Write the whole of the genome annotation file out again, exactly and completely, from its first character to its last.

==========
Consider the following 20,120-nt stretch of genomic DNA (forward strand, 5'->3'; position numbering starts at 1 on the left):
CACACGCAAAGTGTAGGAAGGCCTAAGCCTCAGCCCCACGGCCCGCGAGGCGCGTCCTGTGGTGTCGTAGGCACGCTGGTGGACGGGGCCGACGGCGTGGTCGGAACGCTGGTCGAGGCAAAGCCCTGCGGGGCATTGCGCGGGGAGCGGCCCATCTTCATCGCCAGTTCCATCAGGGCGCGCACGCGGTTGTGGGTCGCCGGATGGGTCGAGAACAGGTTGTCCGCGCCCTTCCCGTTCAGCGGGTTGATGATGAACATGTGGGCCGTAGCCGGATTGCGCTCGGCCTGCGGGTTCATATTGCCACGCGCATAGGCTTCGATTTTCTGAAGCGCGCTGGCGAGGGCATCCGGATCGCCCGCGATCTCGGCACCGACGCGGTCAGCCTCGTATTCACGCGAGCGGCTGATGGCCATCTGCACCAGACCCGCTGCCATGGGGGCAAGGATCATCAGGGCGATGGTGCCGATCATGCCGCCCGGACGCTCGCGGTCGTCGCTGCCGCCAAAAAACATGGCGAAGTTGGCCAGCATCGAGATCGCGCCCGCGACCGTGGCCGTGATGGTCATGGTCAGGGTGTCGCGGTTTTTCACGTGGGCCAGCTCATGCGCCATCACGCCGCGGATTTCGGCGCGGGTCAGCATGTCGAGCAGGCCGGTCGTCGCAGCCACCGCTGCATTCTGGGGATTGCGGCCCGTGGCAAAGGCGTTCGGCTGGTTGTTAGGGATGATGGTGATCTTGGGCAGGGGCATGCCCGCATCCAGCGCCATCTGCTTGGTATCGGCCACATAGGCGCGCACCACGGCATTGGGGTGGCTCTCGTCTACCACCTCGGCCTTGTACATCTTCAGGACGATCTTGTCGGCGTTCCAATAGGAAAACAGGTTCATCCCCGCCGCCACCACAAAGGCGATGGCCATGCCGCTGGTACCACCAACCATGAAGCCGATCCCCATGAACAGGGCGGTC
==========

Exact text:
Consider the following 20,120-nt stretch of genomic DNA (forward strand, 5'->3'; position numbering starts at 1 on the left):
CACACGCAAAGTGTAGGAAGGCCTAAGCCTCAGCCCCACGGCCCGCGAGGCGCGTCCTGTGGTGTCGTAGGCACGCTGGTGGACGGGGCCGACGGCGTGGTCGGAACGCTGGTCGAGGCAAAGCCCTGCGGGGCATTGCGCGGGGAGCGGCCCATCTTCATCGCCAGTTCCATCAGGGCGCGCACGCGGTTGTGGGTCGCCGGATGGGTCGAGAACAGGTTGTCCGCGCCCTTCCCGTTCAGCGGGTTGATGATGAACATGTGGGCCGTAGCCGGATTGCGCTCGGCCTGCGGGTTCATATTGCCACGCGCATAGGCTTCGATTTTCTGAAGCGCGCTGGCGAGGGCATCCGGATCGCCCGCGATCTCGGCACCGACGCGGTCAGCCTCGTATTCACGCGAGCGGCTGATGGCCATCTGCACCAGACCCGCTGCCATGGGGGCAAGGATCATCAGGGCGATGGTGCCGATCATGCCGCCCGGACGCTCGCGGTCGTCGCTGCCGCCAAAAAACATGGCGAAGTTGGCCAGCATCGAGATCGCGCCCGCGACCGTGGCCGTGATGGTCATGGTCAGGGTGTCGCGGTTTTTCACGTGGGCCAGCTCATGCGCCATCACGCCGCGGATTTCGGCGCGGGTCAGCATGTCGAGCAGGCCGGTCGTCGCAGCCACCGCTGCATTCTGGGGATTGCGGCCCGTGGCAAAGGCGTTCGGCTGGTTGTTAGGGATGATGGTGATCTTGGGCAGGGGCATGCCCGCATCCAGCGCCATCTGCTTGGTATCGGCCACATAGGCGCGCACCACGGCATTGGGGTGGCTCTCGTCTACCACCTCGGCCTTGTACATCTTCAGGACGATCTTGTCGGCGTTCCAATAGGAAAACAGGTTCATCCCCGCCGCCACCACAAAGGCGATGGCCATGCCGCTGGTACCACCAACCATGAAGCCGATCCCCATGAACAGGGCGGTC